If you’re like most people, the turkey probably wasn’t the only thing that got stuffed on Thanksgiving. The average person consumes an extra 600 calories per day between Thanksgiving and New Year’s and gains 1 pound during the holiday season. That doesn’t sound like much until you remember that most of us never lose that extra weight. The weight stays on throughout the winter and keeps adding up, year after year. For people who are already overweight, the news is even more depressing: Overweight people tend to gain 5 pounds or more during the holidays.
But you can help fend off the annual holiday spread with one simple strategy: Stick to festive meat- and dairy-free treats and avoid calorie-dense, artery-clogging animal-based foods.
Vegans—people who consume no meat, dairy products or eggs—tend to be slimmer than meat-eaters and more likely to stay slim even during the season of eating.
A British study published in the International Journal of Obesity found that vegans have a significantly lower body mass index than meat-eaters; vegetarians fall somewhere in between. When researchers at the nonprofit Physicians Committee for Responsible Medicine asked overweight patients to try a low-fat, vegan diet, not only did the patients lose weight without counting calories—they also kept the weight off during the holidays.
So how bad can some traditional holiday fare be? Let’s look at the numbers. Just one cheese straw contains a third of your daily limit for saturated fat—and who ever ate “just one”? One bite-sized cheese ball can contain more than 500 calories, more than half of your daily limit for cholesterol and almost a day’s worth of total fat. Shrimp cocktail may look harmless, but this perennial party favorite is a cholesterol bomb waiting to happen. A typical serving of shrimp contains two-thirds of the daily maximum for cholesterol.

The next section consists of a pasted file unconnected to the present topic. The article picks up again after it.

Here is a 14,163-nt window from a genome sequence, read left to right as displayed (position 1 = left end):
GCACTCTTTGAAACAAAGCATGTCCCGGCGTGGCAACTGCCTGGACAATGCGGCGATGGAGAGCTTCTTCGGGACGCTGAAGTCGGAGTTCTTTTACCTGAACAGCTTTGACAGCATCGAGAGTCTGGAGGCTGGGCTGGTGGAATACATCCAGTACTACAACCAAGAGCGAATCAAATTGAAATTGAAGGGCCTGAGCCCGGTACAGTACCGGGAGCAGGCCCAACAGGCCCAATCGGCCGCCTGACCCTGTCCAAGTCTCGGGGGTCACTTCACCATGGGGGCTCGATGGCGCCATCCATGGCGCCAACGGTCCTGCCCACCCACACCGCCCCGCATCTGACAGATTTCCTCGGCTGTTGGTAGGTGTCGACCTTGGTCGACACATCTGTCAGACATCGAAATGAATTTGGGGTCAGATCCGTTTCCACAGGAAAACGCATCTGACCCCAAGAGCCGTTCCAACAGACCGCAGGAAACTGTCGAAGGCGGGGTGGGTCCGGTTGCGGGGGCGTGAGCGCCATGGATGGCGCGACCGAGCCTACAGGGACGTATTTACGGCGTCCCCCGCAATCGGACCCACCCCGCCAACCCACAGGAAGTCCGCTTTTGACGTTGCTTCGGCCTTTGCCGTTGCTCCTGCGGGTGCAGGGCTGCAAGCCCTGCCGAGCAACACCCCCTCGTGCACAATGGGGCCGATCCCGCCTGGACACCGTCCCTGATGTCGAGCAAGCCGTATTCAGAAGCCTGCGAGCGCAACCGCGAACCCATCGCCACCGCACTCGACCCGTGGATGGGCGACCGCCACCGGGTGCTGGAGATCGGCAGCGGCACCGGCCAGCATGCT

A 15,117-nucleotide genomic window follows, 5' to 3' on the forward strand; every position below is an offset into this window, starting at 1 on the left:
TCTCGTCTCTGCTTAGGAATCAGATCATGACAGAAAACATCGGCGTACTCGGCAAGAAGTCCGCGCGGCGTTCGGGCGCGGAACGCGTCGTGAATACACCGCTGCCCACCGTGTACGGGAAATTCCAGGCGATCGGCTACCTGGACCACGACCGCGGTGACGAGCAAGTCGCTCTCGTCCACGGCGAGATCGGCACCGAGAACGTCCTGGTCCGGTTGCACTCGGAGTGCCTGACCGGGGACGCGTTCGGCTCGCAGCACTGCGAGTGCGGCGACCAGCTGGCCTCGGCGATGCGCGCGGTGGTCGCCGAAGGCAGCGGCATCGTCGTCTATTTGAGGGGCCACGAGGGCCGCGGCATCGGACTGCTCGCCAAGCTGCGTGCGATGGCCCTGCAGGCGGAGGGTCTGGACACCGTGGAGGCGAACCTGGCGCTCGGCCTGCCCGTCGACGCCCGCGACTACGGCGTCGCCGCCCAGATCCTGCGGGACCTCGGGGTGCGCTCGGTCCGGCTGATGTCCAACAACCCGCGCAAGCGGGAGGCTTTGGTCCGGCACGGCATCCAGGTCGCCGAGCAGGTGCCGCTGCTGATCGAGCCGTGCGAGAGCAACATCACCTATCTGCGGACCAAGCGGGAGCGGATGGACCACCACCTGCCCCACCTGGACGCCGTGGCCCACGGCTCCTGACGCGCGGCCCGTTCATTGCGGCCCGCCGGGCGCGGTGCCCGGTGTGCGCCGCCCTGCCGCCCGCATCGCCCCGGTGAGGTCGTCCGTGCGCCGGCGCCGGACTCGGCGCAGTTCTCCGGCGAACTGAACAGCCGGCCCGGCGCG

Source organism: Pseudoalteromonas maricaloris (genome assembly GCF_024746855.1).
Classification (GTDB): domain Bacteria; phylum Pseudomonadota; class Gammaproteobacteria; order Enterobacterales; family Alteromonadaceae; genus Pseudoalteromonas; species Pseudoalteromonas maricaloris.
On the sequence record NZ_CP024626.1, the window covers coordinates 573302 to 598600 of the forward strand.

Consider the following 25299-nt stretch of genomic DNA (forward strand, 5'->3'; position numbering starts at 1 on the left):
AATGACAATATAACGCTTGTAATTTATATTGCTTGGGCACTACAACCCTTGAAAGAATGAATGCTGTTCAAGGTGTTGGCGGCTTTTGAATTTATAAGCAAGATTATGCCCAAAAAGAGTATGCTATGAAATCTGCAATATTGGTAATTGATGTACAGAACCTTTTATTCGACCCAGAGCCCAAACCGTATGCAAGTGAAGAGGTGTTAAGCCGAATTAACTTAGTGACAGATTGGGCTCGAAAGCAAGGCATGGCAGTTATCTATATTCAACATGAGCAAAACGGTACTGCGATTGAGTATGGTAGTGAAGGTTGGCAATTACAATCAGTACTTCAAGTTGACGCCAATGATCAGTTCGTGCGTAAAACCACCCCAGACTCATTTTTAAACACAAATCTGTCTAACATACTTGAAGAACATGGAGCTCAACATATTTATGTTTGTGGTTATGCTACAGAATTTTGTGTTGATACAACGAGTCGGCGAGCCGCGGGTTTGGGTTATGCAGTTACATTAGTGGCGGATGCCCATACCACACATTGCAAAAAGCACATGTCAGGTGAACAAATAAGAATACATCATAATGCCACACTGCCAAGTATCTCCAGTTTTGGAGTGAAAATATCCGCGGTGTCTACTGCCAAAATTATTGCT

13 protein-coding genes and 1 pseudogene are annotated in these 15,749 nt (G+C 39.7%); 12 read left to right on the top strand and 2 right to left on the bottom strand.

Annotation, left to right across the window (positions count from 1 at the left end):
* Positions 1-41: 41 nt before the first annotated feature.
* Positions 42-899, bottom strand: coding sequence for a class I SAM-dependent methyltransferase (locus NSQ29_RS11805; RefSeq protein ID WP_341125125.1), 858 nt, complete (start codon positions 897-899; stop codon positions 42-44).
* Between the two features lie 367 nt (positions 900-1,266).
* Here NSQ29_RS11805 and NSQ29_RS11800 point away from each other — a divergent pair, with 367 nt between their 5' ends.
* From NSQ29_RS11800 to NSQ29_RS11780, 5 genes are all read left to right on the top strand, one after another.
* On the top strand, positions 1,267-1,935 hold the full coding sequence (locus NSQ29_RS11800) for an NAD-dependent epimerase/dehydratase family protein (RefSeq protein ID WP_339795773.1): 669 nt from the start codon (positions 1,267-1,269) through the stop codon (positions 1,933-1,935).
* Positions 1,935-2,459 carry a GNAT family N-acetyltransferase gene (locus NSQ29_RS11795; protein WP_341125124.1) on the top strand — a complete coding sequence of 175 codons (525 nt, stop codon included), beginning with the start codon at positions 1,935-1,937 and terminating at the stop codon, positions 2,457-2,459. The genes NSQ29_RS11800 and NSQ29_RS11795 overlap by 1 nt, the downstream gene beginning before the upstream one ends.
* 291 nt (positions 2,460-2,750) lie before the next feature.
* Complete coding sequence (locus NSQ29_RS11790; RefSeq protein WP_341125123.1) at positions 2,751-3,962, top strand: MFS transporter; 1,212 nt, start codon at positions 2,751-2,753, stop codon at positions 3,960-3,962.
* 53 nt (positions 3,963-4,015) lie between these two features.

One serving of prime rib contains 45 grams of fat—and that’s before you add seasonings or a sauce. Turkey is loaded with even more fat and cholesterol than many cuts of beef. A turkey leg contains more than 700 milligrams of cholesterol and more than 1,600 calories—40 percent of which are derived from fat.
And before you toast the season with a glass of eggnog, consider that one cup of this sugar, cream and egg concoction can contain 19 grams of fat and more than 20 grams of sugar. Factor in the risk of salmonella in raw eggs, and eggnog might not be such a good idea.
Eating plant-based foods has other benefits too. The American Dietetic Association, the nation’s largest group of nutrition professionals, found that vegetarians have a lower rate of heart disease, diabetes and cancer than meat-eaters, in addition to a lower rate of obesity. And vegans don’t just give their health a boost—they save more than 100 animals a year from immeasurable suffering.
With so many people trying vegan foods these days, you’re bound to find delectable vegan options—such as savory vegetable pot pie, baked acorn squash drizzled with maple syrup, wild mushroom pâté, roasted pumpkin soup, chocolate mousse tart and vegan eggnog—on the holiday buffet. By consciously choosing these good-for-you foods instead of mindlessly munching your way through the holidays, it is possible to survive the season without feeling deprived or packing on unwanted pounds.
And if you should happen to overindulge, it’s never too late to get back on track. Just make eating vegan your number one New Year’s resolution.